Review: Pastoral by Nevil Shute: Updated


My Interest

This was my pick for Classics Club Spin #30. Then I lost my job. It’s been lingering–and that is NOT due to any faults with the story.

I’ve been reading Nevil Shute’s books. I’ve read A Town Like Alice twice, but must admit I did not recall reading it in Peace Corps when I listened to it a few years ago. Peace Corps was 1989–1991. It was odd that I didn’t remember it though. No matter. I’ve since read another of his books, Far Country, which I loved. Often today it seems books are aimed at either men or women–his books seem to be for both. [Yes, that was also true in his day, I know. Still….]

The Story

“The silvery radiance that filled the clearing, ebbing and flowing with the passing clouds….”

RAF Lt [pilot] Peter Marshall (that name! I kept thinking of THE Peter Marshall–of A Man Called Peter) flies bombers over Germany. Gervase Robinson is a WAAF (woman in the RAF) who deals with signals. A love of nature brings them together. But, this is not a straight forward ‘boy meets girl’ romance. Gervase has principles. And, there’s the war they are serving in.

This is not Downton Abbey. This is the real England. A young man who worked as an insurance agency clerk and a young woman who’d been at home. Peter does mention maybe getting to fly after the war, but he also knows he may need to support a wife and child on his insurance clerk’s salary. That’s very real. Especially for a man with nearly 60 bombing missions completed. Gervase seems to understand that the war is an interlude. She will be at home, getting husband off to work and future children off on the school fun. These are very “real” characters. You can see them moving into a 1920s semi in a smaller city (or, perhaps not–perhaps they’ll live abroad if he flies?) Maybe taking out school fees insurance to be sure the son gets an education if fails the 11 plus. That sort of person.

My Thoughts

“Just an average pilot, marrying one of the girls from his station.”

There was a lot of technical talk about flying and fishing that I could have done without. But, I assume many of the men who read it when it was published enjoyed all of that.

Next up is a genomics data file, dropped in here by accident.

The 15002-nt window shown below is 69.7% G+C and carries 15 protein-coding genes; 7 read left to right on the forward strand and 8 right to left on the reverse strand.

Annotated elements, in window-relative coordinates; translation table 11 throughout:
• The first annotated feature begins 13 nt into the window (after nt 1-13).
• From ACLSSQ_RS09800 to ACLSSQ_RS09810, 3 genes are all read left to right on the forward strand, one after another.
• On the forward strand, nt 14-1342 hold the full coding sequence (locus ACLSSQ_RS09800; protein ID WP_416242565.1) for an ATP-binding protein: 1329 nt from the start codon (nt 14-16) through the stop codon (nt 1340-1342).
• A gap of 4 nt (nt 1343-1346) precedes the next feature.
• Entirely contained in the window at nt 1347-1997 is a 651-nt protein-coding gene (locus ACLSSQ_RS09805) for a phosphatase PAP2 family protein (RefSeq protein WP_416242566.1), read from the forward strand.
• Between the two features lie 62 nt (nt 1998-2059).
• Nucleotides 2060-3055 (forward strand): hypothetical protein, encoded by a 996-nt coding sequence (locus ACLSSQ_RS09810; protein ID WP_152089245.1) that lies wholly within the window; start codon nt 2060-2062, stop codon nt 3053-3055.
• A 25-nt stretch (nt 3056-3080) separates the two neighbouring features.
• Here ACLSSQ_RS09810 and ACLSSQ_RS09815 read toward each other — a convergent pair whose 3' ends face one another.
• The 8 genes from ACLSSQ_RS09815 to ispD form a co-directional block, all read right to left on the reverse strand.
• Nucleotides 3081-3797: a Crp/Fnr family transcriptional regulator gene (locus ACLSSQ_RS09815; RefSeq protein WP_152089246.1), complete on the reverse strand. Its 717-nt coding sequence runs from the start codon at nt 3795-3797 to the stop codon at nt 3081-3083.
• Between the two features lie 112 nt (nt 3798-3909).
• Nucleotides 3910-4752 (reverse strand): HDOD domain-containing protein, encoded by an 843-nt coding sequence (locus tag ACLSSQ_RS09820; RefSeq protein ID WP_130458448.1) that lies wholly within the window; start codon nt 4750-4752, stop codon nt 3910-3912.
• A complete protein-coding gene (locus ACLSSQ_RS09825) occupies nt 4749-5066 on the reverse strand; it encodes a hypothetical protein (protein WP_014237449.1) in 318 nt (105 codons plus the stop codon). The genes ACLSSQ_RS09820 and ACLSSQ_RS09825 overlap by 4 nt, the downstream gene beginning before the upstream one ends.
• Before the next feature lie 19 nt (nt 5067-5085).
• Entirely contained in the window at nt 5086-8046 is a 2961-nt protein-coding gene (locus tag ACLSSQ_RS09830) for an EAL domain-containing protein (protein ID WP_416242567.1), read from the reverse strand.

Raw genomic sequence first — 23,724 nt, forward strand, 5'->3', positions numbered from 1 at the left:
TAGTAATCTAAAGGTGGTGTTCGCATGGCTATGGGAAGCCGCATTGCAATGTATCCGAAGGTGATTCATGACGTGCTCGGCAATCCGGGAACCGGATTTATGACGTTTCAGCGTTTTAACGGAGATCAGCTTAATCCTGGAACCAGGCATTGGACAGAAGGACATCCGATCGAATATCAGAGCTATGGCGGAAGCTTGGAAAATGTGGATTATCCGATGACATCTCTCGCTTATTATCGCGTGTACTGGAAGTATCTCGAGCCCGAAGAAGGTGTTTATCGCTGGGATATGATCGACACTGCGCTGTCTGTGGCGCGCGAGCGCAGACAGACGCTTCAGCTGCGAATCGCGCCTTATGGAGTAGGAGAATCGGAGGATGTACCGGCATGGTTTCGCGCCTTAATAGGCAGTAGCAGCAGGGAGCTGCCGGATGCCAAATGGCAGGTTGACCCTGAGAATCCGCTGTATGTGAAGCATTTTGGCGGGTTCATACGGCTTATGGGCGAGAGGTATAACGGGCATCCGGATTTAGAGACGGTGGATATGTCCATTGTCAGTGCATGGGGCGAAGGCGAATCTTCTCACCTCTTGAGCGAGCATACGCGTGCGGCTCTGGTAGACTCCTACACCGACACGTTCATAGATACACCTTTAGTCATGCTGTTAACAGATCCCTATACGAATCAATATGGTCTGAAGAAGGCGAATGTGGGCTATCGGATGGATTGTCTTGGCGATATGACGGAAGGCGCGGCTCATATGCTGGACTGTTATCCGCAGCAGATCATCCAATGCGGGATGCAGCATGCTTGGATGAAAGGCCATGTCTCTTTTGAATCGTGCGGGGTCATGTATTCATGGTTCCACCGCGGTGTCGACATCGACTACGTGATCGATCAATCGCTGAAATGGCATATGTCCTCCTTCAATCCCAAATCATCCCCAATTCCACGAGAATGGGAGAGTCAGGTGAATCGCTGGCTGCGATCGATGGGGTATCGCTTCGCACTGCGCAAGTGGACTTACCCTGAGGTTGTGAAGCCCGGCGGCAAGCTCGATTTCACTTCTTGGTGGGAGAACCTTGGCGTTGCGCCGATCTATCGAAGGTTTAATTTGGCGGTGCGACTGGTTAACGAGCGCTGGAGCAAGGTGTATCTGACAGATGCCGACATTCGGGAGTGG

I couldn’t decide if Gervace was a prig or if it was just the lack of knowledge and education on what happens to you when you fall in love. Not knowing what happens to you when the chemistry is so right must be horrible! I had very liberal parents so this wasn’t a problem. But in the 1940s? And all the women’s services (UK and US) beat morality into their “girls” with a big stick. Still, I found it very hard to like Gervase for most of the book. Peter was easy. And, having been so hopeless with guys, I can see that since she became difficult he was even more interested–lol. (The hindsight of being 60 years old.) In the end, I liked and respected her. Still, I think she should have lightened up earlier in the book.

I’m sad there is no sequel.

Note: There is one phrase used near the end that is would be considered very offensive today.

Note: Gervase is such an odd name. I don’t think we have it the USA–even in the era of this book. I’ve only read it before as a man’s name–Beryl Markham’s son was Gervase, if I remember correctly.

Pastoral by Nevil Shute

8 thoughts on “Review: Pastoral by Nevil Shute: Updated

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  1. I just checked my county library system and see that they carry only two of his books: On the Beach and A Town Like Alice. So if I ever want to read any of his other books, I will need to look elsewhere.

    Liked by 1 person

    1. That’s 100% normal for American libraries. He’s very out-of-date now, but those two are considered “classics.” He is very inexpensive on Kindle though. You can get the Kindle Ap free for your phone or Kindle for PC.


      1. I have the Kindle Ap on my computer, tablet & phone! I used to have a Kindle but have been reading regular books lately. Something about having that book in my hands!!


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